The U’s Tanner Humanities Center changed the Mormon Studies Programming Initiative fundraising goal after a $20,000 pledge from Peter and Brynn Huntsman tipped the organization past their initial $100,000 goal.
Bob Goldberg, director of the Tanner Humanities Center, said the money will go to programming, lectures and classes to further their goal of fostering respect and understanding between The Church of Jesus Christ of Latter-day Saints and non-members.
“In our communities we … live in tribes where our friends are the same, where our community is the same and we rarely reach out to people who are different from [our]selves,” Goldberg said.
Brenna Asplund, a senior in English and a member of the LDS church, said she hasn’t taken any classes in the program, but she’s glad it exists.
“Salt Lake City is the center of the Mormon faith,” Asplund said. “It just makes sense for it to happen here.”
The program began five years ago with the Mormon Studies Fellowship, which provided funds for doctoral students to study the beliefs, history and culture of the LDS church. This program has attracted students from the U and as far away as Dortmund University in Germany.
Goldberg said when he came to the U in 1980 he was surprised there wasn’t a Mormon studies program because several universities have programs studying the local dominant religions.
Asplund said she thinks the courses could be valuable to those who are already familiar with the LDS faith.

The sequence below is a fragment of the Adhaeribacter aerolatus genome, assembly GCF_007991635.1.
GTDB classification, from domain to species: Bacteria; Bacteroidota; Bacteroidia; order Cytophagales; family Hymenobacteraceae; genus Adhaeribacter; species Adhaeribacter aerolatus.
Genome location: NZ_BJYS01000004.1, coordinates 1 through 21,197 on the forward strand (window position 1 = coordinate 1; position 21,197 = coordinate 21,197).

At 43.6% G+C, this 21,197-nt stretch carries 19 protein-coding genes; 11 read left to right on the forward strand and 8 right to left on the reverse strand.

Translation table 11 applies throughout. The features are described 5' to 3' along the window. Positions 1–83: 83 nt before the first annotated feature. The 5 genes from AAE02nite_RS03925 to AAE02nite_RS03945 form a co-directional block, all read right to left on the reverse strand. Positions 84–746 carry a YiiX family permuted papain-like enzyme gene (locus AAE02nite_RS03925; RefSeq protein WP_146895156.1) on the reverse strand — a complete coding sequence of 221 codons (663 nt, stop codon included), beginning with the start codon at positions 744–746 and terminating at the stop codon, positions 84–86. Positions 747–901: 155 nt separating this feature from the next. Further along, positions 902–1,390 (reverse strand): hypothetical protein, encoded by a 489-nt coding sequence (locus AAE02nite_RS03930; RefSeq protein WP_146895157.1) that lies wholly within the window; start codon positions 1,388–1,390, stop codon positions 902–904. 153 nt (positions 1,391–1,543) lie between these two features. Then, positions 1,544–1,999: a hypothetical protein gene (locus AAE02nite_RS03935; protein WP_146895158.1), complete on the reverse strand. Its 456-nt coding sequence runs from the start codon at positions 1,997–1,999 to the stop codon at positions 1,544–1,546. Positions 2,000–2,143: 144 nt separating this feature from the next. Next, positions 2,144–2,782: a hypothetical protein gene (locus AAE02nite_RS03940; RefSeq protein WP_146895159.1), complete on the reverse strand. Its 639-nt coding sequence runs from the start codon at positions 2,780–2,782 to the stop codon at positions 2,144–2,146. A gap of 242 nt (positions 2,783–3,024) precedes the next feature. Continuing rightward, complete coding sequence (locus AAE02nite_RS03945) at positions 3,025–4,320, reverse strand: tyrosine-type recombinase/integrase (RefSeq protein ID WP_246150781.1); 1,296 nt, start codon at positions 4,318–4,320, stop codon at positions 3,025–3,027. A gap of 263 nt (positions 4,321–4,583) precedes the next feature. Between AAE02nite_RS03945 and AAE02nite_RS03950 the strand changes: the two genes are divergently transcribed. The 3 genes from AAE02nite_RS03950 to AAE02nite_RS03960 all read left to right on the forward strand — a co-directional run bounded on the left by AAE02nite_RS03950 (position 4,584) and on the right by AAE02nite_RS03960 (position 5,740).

“I’d say most people’s knowledge [about Mormonism] is actually pretty shallow and informed by a lot of biases one way or the other,” Asplund said.
Goldberg said next year they plan to use funds to provide three or four Mormon studies classes. Programs will include “Black, White and Mormon,” which “explores matters of race and Mormonism.” In addition, courses will be offered that examine the sociological perspective of Mormonism.
The Tanner Humanities Center cannot directly offer classes — instead they provide funding for professors in other departments to teach the courses.
Goldberg said when he started the program, former university president Michael K. Young said the U would help provide financial assistance. Goldberg said while they are grateful for the support, they didn’t “want to be dependent on the U — this is a broader community activity.” Funding comes from community donors and grants from the LDS Foundation, a department in the LDS church that promotes charitable contribution to the Church Educational System and other charities in the church.
The Mormon Studies Programming Initiative is currently under the Religious Studies Program. Goldberg said there are current discussions to create minors in Mormon and Jewish studies.